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Coordinates: 63°11′16″N 14°38′13″E / 63.18777°N 14.63683°E / 63.18777; 14.63683

Belltower of Jamtli (Klockstapel)
inspired by characteristic feature in 18th century church architecture in Jämtland

Jamtli is the name of the regional museum of Jämtland and Härjedalen in Östersund, Sweden. It consists of an open-air museum with historical buildings, and an indoor museum with both permanent and temporary exhibitions. “Jamtli” literally means “hillside of Jämtland” in the local dialect. Since the 1980s, the museum has been working with living history in a project entitled Jamtli Historyland. This venture has contributed to make the museum one of the most popular tourist attractions in the region.[1]


Main entrance to Jamtli

Jamtli has its roots in the antiquarian association of Jämtland, established in 1886. After years of preparations led by the County Governor’s wife Ellen Widen, the open-air museum was inaugurated in 1912, and Eric Festin was appointed as its first director. In the early years, the museum focused on collecting and exhibiting historical buildings and items, but also organized courses in folk dance, handicraft and music. The aim was to keep alive traditions that were sinking into oblivion in the wake of industrialisation. The ideological background for the project can be found in the National Romanticism that flourished in Europe in the 19th century. Since 1913, the museum edits the yearbook Jämten.[2]

In the late 1920s, construction of a proper museum was commenced. Until then, collections were exhibited in the historical buildings and on various other locations in town. The new museum was stylistically inspired by the castle architecture of the Vasa-era of the 16th century, and its grandeur testifies to the importance attributed to regional cultural heritage at the time. It opened to the public in 1930, with exhibitions of textiles and archaeological finds, ethnographic artefacts and art. The famous Överhogdal tapestries from the Viking era were the main attractions. During the 1930s, the archaeologist, feminist and County Governor’s wife Hanna Rydh played an important part in the development of the museum, taking special interest in traditional costumes of the region.

In 1953, one began to arrange Wednesday dances in the open-air grounds. The dances became highly popular, and went on every summer until 1979. In the beginning, this event attracted a family audience, but over the years, it became more youth-oriented. This had unfortunate side effects. The grounds deteriorated, and at a certain stage, historical buildings had to be fenced off from the crowd with barbed wire. Towards the late 60s, the need for a thorough restoration of both buildings and activities was clearly visible. The ethnologist Göran Rosander was appointed new director in 1967. He managed to attract more visitors to the museum with a steady flow of new exhibitions, and he also initiated various ethnological surveys in the region.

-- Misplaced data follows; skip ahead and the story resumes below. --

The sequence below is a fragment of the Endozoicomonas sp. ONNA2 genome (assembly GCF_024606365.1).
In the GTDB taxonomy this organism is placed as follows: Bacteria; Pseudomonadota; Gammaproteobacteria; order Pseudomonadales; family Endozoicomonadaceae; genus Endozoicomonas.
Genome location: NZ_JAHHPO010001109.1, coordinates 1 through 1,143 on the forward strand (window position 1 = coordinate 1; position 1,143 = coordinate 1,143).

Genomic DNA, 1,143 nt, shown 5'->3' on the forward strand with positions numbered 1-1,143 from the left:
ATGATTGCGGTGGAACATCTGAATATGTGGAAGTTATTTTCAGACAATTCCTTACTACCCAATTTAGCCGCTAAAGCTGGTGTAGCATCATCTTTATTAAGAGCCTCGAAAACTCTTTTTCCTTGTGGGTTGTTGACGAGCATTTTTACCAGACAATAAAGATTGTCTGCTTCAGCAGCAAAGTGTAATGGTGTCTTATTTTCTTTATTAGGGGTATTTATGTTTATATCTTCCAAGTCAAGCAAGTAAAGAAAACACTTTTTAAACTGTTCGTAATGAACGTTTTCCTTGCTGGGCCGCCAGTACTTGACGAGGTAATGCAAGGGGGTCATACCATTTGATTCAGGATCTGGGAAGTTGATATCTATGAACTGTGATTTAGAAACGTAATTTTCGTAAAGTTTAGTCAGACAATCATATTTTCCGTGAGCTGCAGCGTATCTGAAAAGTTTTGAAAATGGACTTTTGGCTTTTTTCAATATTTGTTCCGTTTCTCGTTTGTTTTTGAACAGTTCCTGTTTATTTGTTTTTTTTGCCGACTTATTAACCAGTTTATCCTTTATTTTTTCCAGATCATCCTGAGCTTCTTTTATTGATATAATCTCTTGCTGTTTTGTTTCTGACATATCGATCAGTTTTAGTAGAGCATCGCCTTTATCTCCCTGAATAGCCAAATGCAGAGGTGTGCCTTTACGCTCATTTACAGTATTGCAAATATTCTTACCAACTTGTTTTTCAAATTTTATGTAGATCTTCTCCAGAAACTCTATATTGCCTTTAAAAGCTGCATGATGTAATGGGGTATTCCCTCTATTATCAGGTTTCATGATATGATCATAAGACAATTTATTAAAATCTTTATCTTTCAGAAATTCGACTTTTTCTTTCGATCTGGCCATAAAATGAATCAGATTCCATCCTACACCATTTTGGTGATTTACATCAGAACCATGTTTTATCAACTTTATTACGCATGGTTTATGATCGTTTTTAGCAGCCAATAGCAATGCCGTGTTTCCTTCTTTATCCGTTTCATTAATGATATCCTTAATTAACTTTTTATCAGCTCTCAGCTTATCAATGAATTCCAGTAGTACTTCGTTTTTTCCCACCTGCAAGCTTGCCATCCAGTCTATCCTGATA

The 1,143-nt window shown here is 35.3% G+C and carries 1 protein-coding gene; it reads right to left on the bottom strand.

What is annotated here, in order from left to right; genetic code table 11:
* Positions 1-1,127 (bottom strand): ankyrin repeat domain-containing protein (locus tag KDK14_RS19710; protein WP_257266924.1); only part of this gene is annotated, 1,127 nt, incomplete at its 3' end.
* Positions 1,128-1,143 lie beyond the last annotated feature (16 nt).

In 1971, Sten Rentzhog succeeded Rosander. At the time, alternative learning methods and new thoughts on the museum’s role in society were spreading. Items and buildings should not be dead relics anymore; they were to be incorporated into the daily activities at the museum. At Jamtli, the new ideas sparked a vitalization. Since 1986, actors have moved into the historical buildings every summer, and recreated how people lived, worked and spoke in the past. Jamtli Historyland (Jamtli Historieland) has been the summer season’s main attraction, and has inspired a similar period of activities named Jamtli Winterland in February–March.

Jamtli today[edit]

Överhogdal tapestries

In 1990, construction of a new museum with modern facilities was begun. Five years later, the building opened to the public, with a series of new exhibitions showing the cultural history of Jämtland-Härjedalen. The older building today houses offices, archives, a library, and one of the country’s largest collections of historical photography, as well as departments of archaeology and building preservation.[3]

The museum exhibition hosts an interesting set of tapestries, the Överhogdal tapestries, showing a rich imagery of both Norse and Christian origin from the Viking Age. The mythical Great Lake Monster (Storsjöodjuret) has an exhibit of its own.

In 2002, Henrik Zip Sane followed Rentzhog as director. Under his leadership, a stronger European perspective has been developed alongside the regional approach. Jamtli today takes part in a number of projects with partners from all over Europe. Jamtli has been awarded several prizes in recent years, including the Great Tourism Prize (Stora Turismpriset) in 2000 and the national Children’s Tourist Prize (Barnens Turistpris) in 2006.

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